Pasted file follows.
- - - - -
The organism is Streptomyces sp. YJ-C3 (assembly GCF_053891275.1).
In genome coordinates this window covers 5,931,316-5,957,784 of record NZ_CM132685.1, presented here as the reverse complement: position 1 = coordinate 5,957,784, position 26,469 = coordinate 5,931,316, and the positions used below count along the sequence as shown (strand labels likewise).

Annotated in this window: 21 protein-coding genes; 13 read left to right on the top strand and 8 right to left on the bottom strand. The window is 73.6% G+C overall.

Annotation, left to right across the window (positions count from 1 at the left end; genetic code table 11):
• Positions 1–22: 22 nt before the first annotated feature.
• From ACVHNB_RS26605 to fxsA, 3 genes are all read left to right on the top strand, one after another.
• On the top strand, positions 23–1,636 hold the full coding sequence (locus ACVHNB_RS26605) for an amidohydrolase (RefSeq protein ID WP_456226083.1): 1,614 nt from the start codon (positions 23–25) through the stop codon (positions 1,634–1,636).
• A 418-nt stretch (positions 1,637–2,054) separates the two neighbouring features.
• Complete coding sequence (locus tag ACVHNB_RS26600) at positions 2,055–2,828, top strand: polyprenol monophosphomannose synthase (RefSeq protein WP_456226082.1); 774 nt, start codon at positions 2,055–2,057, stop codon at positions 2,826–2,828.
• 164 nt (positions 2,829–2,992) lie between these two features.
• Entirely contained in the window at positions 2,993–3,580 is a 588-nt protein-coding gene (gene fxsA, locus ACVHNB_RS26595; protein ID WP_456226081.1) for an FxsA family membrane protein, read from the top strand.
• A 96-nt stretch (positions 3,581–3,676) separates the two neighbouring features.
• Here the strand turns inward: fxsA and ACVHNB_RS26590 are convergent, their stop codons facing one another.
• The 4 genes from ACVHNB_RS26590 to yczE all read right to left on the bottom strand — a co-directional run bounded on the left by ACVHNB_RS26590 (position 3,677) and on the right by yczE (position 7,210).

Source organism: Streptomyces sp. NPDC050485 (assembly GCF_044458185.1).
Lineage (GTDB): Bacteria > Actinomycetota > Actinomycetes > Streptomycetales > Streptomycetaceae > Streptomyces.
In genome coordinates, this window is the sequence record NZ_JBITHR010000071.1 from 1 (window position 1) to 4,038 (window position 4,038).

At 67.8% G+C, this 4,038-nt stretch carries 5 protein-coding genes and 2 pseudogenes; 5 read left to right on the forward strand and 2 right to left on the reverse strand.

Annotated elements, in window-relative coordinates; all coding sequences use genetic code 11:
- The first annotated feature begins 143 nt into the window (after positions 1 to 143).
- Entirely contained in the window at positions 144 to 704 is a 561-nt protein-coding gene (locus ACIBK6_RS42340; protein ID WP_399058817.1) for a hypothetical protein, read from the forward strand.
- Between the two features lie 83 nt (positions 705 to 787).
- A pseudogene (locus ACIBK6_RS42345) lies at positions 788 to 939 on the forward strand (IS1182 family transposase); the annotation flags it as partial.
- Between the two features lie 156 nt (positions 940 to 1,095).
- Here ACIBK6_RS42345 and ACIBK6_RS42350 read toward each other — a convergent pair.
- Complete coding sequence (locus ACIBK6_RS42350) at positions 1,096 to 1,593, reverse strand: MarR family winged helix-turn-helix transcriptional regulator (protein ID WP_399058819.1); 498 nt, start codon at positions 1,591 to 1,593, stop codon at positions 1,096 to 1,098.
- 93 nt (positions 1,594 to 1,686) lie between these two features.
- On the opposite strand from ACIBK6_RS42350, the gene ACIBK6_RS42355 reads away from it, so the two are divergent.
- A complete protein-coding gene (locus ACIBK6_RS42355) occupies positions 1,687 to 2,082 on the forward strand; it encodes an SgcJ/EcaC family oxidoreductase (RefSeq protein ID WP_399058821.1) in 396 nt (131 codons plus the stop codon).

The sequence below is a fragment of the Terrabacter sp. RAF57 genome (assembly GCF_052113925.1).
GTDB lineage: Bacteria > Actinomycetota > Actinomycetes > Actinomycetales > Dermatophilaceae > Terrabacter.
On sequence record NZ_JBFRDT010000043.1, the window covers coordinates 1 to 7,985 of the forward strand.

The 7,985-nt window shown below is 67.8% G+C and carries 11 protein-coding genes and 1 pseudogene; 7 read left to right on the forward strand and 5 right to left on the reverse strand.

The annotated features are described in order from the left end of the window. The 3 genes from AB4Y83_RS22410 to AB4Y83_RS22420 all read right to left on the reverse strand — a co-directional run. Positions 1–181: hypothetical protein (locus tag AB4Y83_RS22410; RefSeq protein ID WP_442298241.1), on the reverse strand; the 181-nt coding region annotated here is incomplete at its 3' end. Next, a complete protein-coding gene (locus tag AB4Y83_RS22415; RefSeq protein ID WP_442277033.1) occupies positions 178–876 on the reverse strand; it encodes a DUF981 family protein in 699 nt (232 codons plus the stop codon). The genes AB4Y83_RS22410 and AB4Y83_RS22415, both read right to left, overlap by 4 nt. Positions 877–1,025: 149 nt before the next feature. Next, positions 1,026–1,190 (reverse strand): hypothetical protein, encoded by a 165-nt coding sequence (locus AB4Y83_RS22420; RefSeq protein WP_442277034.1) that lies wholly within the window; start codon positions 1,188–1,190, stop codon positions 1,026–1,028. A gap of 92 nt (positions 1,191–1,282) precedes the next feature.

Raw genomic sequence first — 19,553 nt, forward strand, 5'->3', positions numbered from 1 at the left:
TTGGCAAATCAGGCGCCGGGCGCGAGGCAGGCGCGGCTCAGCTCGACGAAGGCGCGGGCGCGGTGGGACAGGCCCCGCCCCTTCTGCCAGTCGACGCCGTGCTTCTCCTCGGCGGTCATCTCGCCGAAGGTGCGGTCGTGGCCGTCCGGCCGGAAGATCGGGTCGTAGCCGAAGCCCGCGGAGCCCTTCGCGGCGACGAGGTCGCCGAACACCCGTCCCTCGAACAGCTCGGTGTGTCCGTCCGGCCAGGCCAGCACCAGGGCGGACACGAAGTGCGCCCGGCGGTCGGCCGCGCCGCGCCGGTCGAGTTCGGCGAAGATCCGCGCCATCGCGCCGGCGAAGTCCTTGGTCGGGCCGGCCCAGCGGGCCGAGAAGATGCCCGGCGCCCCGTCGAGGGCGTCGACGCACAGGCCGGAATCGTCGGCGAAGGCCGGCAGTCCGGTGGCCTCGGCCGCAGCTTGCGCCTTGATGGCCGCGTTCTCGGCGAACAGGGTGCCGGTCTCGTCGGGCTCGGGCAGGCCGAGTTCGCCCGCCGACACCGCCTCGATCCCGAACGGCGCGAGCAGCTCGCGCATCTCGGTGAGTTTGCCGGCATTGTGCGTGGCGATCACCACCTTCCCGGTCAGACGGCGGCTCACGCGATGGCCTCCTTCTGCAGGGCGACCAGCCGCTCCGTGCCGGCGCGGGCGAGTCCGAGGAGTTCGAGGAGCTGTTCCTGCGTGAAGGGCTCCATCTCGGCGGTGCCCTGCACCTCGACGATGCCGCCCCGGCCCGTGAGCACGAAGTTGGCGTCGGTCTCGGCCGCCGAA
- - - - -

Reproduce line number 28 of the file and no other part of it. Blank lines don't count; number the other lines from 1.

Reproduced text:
- On the opposite strand from ACIBK6_RS42350, the gene ACIBK6_RS42355 reads away from it, so the two are divergent.